I agree with Jimmy. Now people claim vaccine passports discriminate against them, when they chose not to be vaccinated with free vaccine and let others take the risks of getting vaccinated. Some businesses for example, don’t want to let people in who have not been vaccinated. Why should they?  That’s not discrimination! That’s justice! We should discriminate against them.

Each of these people who declined to get vaccinated of their own choice increased the chances of the rest of us getting covid-19. Each of these vaccine resisters increased the chances of the coronavirus mutating into more dangerous variants of the virus even to the extent that the new variants might not be hindered by the vaccines we took. Each of them increased the risks of the coronavirus being passed on to us so that we could get sick (even very sick) and perhaps die because they were possibly going around without symptoms. In other words each of these vaccine resisters endangered the lives of all of us. Frankly, if they were just risking their own lives I wouldn’t care. Each one of these resisters also increased the chances that our health system would be overwhelmed which we are now experiencing in Manitoba. At least 18 Manitoba covid patients are now in hospitals s outside the province because people took unnecessary chances, such as not taking their vaccine. All of us are now paying a heavy price for that. Covid resisters are partly responsible for this. They took reckless chances and now are paying a price. Let them pay it.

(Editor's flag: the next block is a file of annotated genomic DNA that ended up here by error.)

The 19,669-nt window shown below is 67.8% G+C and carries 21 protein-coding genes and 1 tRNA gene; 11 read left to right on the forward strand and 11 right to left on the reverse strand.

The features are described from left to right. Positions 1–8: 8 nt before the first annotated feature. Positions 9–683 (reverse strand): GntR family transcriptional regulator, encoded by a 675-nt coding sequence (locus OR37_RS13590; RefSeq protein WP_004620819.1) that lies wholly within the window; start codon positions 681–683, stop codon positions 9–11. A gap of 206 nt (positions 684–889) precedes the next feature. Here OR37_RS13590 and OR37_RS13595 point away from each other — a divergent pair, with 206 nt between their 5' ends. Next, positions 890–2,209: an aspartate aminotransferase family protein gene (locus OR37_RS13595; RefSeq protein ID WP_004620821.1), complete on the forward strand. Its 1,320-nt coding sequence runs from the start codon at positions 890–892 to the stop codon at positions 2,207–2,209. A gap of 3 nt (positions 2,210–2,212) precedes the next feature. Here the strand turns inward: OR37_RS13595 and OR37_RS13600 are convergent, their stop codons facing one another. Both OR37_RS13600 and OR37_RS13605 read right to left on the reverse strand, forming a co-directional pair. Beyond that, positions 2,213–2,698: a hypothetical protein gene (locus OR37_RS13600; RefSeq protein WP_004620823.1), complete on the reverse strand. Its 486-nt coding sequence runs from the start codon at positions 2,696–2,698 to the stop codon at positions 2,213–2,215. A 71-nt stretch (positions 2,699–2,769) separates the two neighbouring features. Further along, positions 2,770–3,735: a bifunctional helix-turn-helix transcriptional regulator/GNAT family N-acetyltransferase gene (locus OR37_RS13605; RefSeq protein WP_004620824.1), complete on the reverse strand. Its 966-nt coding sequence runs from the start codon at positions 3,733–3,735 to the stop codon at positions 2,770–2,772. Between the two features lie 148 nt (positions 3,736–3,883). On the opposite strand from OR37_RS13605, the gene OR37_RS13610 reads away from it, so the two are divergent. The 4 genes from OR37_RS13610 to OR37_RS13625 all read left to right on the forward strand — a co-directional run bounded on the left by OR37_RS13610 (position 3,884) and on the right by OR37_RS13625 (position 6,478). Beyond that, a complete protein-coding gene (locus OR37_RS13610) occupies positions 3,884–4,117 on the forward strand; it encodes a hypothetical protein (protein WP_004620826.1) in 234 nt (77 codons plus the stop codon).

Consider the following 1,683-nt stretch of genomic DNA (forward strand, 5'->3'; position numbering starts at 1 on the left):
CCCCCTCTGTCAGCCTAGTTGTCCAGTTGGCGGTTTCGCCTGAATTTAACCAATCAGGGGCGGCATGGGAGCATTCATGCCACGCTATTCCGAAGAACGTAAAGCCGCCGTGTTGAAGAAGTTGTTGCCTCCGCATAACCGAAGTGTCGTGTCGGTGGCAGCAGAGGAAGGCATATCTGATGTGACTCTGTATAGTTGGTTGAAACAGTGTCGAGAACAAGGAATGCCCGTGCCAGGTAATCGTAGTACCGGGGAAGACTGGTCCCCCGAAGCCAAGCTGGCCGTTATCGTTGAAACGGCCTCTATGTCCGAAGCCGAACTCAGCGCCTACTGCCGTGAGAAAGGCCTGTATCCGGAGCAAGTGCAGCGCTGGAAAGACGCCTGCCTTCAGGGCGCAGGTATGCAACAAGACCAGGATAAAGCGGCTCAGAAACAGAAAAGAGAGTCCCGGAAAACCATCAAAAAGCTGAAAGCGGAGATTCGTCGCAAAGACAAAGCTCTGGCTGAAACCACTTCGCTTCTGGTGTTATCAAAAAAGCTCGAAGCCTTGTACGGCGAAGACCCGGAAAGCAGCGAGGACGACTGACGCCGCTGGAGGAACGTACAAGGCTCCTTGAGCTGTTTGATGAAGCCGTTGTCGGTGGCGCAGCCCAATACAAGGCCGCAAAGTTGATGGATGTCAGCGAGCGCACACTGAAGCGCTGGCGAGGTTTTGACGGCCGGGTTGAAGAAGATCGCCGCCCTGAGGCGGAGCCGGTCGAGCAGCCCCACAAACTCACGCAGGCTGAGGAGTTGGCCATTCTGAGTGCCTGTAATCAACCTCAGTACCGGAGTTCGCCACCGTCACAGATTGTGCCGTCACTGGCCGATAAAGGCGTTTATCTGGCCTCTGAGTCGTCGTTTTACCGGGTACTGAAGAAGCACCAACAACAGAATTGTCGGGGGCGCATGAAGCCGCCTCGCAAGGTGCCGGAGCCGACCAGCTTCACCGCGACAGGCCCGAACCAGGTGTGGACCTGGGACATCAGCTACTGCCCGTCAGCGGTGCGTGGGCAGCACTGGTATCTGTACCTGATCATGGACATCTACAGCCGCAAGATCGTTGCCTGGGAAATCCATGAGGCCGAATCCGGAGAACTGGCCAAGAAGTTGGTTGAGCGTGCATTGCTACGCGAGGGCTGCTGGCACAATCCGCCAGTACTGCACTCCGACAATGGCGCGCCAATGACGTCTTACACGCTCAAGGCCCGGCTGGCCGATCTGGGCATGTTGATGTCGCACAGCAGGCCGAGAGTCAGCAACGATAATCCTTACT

We have the right to discriminate against these people just like we have the right to discriminate against drunk cab drivers and just like we have the right to take a ride from them no matter what the colour of their skin.

I say let them suck socks.

What is equitable Distribution of Vaccines?

 

Yesterday Chris and I got the first of our vaccine shots. Hooray! We didn’t ask if this was just or not. It was offered to us and we grabbed it.

 

No one asked whether the current system of vaccine distribution was actually fair or just. Such questions were off-side. This was an emergency. No one had time to think about justice. What an arcane concept. Every official concentrated on getting the medicine out as quickly as possible. Questions could be asked later when the job was done.

Now some interesting information is becoming available. Information is critically important in assessing actions. Good facts make good ethics. And there were some ethical issues.

Here is what Lindsay Glassco said,